Responders on the study included those with extensive visceral metastases and platinum-refractory disease. Notably, one of the highlighted exceptional responders to alisertib had a de novo presentation of small-cell prostate cancer with a clinical presentation of visceral and lytic bone metastases. These data suggest that there may be similarities between this subgroup and the more common treatment-related NEPC, and further study of the role of N-myc and Aurora A in de novo small-cell prostate cancer is warranted. Alisertib has also been investigated in other de novo neuroendocrine tumors including small-cell lung cancer and neuroblastoma with the cooperation of Aurora A and Myc family transcription factors (8).

The results from exceptional responder patient 155 highlight the impact of intrapatient tumor consistency (or lack of heterogeneity) in mediating therapeutic response to a targeted therapy. The considerable similarity of the WES of pretreatment and progression biopsies and ctDNA suggests shared vulnerabilities across tumor metastases potentially contributing toward the patient's dramatic clinical response. Upon release of the therapeutic pressure of alisertib, the patient developed rapid progression, with tumor transcriptome changes associated with NEPC progression and a maintained genomic profile, suggesting that that the patient may have responded to retreatment had he been well enough to do so.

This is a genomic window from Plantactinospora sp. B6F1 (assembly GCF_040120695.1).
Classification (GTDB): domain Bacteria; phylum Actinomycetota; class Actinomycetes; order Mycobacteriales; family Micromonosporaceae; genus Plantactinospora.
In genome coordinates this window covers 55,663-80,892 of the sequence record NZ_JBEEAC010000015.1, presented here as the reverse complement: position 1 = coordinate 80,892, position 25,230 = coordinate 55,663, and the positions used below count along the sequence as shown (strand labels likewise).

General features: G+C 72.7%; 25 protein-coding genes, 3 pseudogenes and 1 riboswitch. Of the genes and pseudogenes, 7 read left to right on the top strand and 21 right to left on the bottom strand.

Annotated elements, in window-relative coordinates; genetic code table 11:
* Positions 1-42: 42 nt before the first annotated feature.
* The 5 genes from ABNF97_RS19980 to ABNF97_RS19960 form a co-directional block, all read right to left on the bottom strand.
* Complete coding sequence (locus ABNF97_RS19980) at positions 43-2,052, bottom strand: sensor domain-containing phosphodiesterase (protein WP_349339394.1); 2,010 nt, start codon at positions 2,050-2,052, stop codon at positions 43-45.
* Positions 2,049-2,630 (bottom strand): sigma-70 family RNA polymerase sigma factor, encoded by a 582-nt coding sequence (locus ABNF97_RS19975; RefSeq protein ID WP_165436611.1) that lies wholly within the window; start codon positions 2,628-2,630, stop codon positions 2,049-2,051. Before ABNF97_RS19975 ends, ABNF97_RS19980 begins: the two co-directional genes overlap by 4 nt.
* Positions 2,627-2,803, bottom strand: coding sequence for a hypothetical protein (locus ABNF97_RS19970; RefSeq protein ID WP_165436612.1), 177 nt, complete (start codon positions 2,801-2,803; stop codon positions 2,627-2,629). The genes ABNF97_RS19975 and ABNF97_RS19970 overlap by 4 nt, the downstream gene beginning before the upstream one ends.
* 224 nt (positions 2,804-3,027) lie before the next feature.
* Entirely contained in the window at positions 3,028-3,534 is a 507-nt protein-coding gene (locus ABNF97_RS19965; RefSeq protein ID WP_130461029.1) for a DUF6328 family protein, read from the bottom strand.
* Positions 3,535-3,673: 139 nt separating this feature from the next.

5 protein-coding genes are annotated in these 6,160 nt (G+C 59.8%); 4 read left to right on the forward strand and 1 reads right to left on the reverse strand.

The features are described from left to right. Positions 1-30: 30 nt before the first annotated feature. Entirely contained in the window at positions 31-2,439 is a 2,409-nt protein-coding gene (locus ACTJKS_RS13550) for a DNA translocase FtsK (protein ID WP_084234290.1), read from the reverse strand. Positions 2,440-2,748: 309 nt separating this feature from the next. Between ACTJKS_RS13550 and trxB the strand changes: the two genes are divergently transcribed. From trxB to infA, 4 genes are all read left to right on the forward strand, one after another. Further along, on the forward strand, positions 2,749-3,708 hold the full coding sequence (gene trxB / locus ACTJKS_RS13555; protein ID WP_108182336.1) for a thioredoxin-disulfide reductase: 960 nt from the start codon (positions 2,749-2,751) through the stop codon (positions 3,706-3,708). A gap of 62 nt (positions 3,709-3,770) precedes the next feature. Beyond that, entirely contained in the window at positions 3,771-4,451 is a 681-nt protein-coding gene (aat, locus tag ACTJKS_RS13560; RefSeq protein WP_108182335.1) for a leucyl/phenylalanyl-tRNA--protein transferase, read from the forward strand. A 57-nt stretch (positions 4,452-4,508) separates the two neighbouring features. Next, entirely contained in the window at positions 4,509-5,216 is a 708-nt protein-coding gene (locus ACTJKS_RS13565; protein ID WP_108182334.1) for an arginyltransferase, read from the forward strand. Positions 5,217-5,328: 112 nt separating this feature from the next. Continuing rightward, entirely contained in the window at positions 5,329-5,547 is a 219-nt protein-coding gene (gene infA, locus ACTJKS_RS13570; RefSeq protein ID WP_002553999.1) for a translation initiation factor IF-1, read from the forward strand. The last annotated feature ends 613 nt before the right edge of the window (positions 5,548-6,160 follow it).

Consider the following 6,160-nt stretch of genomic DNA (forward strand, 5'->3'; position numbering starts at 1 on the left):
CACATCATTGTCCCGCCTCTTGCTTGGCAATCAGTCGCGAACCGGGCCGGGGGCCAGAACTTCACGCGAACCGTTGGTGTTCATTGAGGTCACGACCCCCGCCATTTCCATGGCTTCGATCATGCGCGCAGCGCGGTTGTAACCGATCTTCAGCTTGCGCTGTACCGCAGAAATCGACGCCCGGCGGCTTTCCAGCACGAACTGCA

Given the heterogeneity within this clinically enriched trial subgroup, future trials for non-AR–driven disease should be aimed at molecularly defined inclusion criteria. This is especially important as distinct subclasses of prostate cancer are biologically characterized, including not only NEPC but also other AR-independent subtypes such as double-negative (AR-negative, NE-negative) CRPC (2). Understanding the spectrum and chronology of the molecular events underlying disease progression will allow us to identify patient subsets on the basis of their underlying resistance patterns and will pave the way for noninvasive testing (e.g., ctDNA or circulating tumor cell profiles), as metastatic biopsies are invasive and remain challenging to perform serially in patients.